A week or so later, with the eight cylinder auto sparking on only seven, I backfired my way across the high desert and into the city of Portland, Oregon. My old friend Tom Yoho who lived in Portland was going to meet me in a SW bar by the state college called My Place Tavern.
It was an easy drive across the river. Soon I found the tavern sandwiched between two larger buildings sitting under a derelict sign bearing it's name. I parked the banging beater (that I soon thereafter sold for $35.00) and entered through the heavy oak door into an environment much the same as every other neighborhood tavern I had been in.
The typical long bar with simple stools ran down the right side wall, booths ran down the left, a couple pool tables sat in the middle. The smell of smoke and beer permeated everything. The only difference I could recognize was that behind the bar a backdrop of hard liquor bottles was missing. They didn't serve whiskey in Portland bars at the time.
It was close to noon and the place was almost empty. I called Tom from the public phone in the corner, ordered one of those hot Stewart sandwiches from the friendly bar maid, sat in a booth, and waited for Tom to show up.
It had been a couple years since I'd last seen him, but when he showed up I was shocked. My old tough guy, hell raising buddy had gone Hippie. He burst into the bars quietness all gregarious and charismatic as ever. BUT . . . He's dressed like the damn Pied Piper. I thought.
“Sid! (everybody from the projects still called me Sid) Wow, man . . . FAR OUT! . . . Wow, Far OUT! . . . Wow . . . Cool . . . Man, this is so . . . Wow, Far out, Cool . . . “ He gave me a big hug (something you never do in the hood)
What the fuck happened to this guy? I thought.
His Midwestern no nonsense language had completely been replaced by this hippiesque sing song doper lingo that made absolutely no sense to me and he was dressed like a freakin freak. I was taken aback by old Tom for a while, but I soon learned to understand him and in time I even learned to speak and dress the part quite well myself.
We hung out in the tavern the rest of the day, drinking beers and playing pool, all on my dime of course. Some things never change, I thought, as I began to remember why he had left town in the first place. But he was still my all time best buddy. He was the good looking guy who always corralled the girls for the rest of us ugly dopes, so he got lots of slack.
Soon the place began to fill up. Everybody who came in the door knew Tom. He, of course, introduced them to me. We shot some pool, smoked a joint and thus began my two year love affair with My Place Tavern. I give her all the credit for not allowing me to blow my brains out in a particularly depressing time of my life.
I'd say there were at least forty gals and guys who formed the nucleus of this close nit community. We ate together and sometimes slept together. (remember SEX/DRUGS/ROCK and ROLL?) Mostly though, I knew I could walk in the place any time day or night, meet up with some friends and have a good bullshit session, cause there were plenty of things to talk about and plenty of trouble to go around in those days, even for the freedom conscience hippies.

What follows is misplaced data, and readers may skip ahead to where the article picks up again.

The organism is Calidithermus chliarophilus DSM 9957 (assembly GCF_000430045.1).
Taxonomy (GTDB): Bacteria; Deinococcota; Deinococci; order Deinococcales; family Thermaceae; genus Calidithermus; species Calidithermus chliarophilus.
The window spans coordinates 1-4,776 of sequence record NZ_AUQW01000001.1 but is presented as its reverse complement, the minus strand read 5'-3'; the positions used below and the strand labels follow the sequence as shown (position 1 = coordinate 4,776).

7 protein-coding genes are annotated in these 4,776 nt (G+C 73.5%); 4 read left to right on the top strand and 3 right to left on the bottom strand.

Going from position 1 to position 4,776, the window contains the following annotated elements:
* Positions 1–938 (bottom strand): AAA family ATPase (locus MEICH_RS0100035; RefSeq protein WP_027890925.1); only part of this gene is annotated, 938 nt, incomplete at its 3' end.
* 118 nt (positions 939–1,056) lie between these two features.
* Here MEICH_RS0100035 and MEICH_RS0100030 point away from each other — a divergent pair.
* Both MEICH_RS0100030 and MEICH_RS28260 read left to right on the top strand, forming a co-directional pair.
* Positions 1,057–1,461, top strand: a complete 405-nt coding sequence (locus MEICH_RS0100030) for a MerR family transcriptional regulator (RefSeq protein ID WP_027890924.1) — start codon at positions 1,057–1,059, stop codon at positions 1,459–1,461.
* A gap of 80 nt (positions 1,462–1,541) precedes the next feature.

I remember with much nostalgia the long philosophical conversations and arguments about Nixon and government, the war in Vietnam, religion, drugs, sex . . . every subject you can conceivably think of someone was able to talk about and give you their opinion on it.
We had fun also of course, sometimes loud and boisterous, sometimes stoned and subdued. Sometimes I would take the corner booth with a sweety I had just met for a little extra curricular lovey dovie.
We dropped acid and watched the walls breathe while warning about the dangers of shooting smack and crystal meth . . . Speed Kills! was never far from my lips. We nursed runaways and military deserters as well as sucker the guys with money and jobs out of their cash. We were a tribe.
There were people who came into My Place that I had never seen on the outside, didn't know much at all about them, but inside, while we partook of the magical atmosphere of the Tavern, we were friends.
One day the owners sold the place. The new owners were more interested in making money than having us weirdos hanging all day in their joint taking up space so they began to clean it up. No more dope, no more after hours parties, you wanna hang here you have to spend became the order of the day.
Little by little the old crowd disappeared till one day after I got busted and tired of hiding from my parole officer I decided to hang up my hippie clothes and go back to the doldrums and responsibility of my Ohio life.
The tavern may have remained, but because of the doofus who bought it, all the life and blood had been sucked out of it and it just wasn't any fun anymore. I really doubt it lasted long though cause you really can't make a silk purse out of a pigs ear . . . and well, the place was always just a dive to begin with.